The German war-making capacity was dismantled by the victors following the end of the war in Europe. The Soviet Union took Berlin and the Allies moved in from the West. The German nation was eventually divided along a dividing line which created West Germany - allied to NATO - and East Germany - under the control of the Soviet Union. The situation remained status quo for much of the Cold War with each side spewing rhetoric and awaiting the other side to make the first fatal move. For NATO, World War Three would have to come through Germany and would have brought with it massed formations of Red Army tanks.
West Germany was accepted into NATO in 1955 and was then forced with the prospect of developing an all-new combat vehicle to fill the Main Battle Tank role in their inventory. The new design would become the first indigenously developed and produced combat tank since the close of World War 2 in 1945. Initial interest was split between the West Germans and the French for a common battle tank that would not only control development costs but make logistical sense to both nations and NATO. The two countries joined forces in 1956. For the West Germans, they sought a suitable replacement for their newly-minted American-made M47 and M48 "Patton" tanks. While this pair served their time well, they ultimately became limited by their technology and 90mm main gun armament. The agreed-upon project name became "Standard-Panzer".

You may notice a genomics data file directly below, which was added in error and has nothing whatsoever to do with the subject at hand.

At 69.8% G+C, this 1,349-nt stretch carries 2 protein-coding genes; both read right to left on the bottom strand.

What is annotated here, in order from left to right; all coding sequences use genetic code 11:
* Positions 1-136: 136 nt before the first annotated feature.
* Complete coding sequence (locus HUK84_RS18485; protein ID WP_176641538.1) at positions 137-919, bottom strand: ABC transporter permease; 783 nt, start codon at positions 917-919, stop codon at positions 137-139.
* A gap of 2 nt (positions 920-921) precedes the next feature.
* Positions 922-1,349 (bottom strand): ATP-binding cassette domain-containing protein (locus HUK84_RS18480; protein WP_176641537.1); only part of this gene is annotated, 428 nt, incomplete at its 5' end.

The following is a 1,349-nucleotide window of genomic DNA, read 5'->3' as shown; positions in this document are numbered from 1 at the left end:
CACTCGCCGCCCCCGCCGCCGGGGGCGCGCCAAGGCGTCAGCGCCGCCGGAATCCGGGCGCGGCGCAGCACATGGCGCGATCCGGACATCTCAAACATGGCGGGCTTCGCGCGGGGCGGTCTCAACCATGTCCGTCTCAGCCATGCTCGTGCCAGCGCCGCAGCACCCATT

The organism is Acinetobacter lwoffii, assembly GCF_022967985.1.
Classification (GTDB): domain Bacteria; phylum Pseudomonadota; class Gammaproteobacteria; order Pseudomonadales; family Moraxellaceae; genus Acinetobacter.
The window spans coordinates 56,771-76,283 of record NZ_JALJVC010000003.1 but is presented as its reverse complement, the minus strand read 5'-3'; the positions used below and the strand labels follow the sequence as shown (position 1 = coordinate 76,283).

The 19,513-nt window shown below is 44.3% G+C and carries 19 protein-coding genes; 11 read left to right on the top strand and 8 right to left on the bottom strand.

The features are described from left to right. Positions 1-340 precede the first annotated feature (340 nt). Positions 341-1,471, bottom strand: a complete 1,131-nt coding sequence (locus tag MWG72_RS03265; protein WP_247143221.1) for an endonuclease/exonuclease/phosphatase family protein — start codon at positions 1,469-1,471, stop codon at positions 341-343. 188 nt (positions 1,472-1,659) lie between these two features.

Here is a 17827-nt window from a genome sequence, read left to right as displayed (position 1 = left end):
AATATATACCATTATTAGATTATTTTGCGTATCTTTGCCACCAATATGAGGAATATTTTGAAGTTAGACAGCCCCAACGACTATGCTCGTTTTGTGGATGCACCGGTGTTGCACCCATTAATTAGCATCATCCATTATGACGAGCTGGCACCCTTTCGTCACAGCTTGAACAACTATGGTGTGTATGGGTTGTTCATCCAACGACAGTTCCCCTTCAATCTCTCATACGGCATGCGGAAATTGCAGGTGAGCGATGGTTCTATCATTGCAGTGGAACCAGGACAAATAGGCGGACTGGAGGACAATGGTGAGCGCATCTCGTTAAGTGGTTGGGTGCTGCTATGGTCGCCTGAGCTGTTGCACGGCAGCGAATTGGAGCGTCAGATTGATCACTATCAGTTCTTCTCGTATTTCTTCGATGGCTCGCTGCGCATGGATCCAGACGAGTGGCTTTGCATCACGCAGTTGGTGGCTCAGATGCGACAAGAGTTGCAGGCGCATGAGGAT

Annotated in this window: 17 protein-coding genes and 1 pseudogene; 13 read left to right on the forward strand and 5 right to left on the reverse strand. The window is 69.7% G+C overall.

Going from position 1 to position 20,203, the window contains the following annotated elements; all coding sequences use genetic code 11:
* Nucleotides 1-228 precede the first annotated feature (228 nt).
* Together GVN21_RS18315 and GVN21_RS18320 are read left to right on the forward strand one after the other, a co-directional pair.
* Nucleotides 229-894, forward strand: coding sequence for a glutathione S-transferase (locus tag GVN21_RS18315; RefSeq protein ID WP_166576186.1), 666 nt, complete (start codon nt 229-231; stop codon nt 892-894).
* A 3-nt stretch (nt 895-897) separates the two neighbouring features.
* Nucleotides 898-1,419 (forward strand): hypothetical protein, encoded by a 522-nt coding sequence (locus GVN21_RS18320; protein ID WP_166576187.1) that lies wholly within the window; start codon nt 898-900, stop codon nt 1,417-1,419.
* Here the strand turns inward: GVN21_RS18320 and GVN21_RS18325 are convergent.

In 1957, the Standard-Panzer was given a "face" of sorts through a "wish list" of requirements. Primary requirements included use of the excellent British L7 105mm main gun, standard NBS (Nuclear, Biological, Chemical) protection, excellent cross-country performance from its diesel engine and resistance to 20mm ant-tank projectiles. At this time, the projected tank design took on the name of "Europa-Panzer".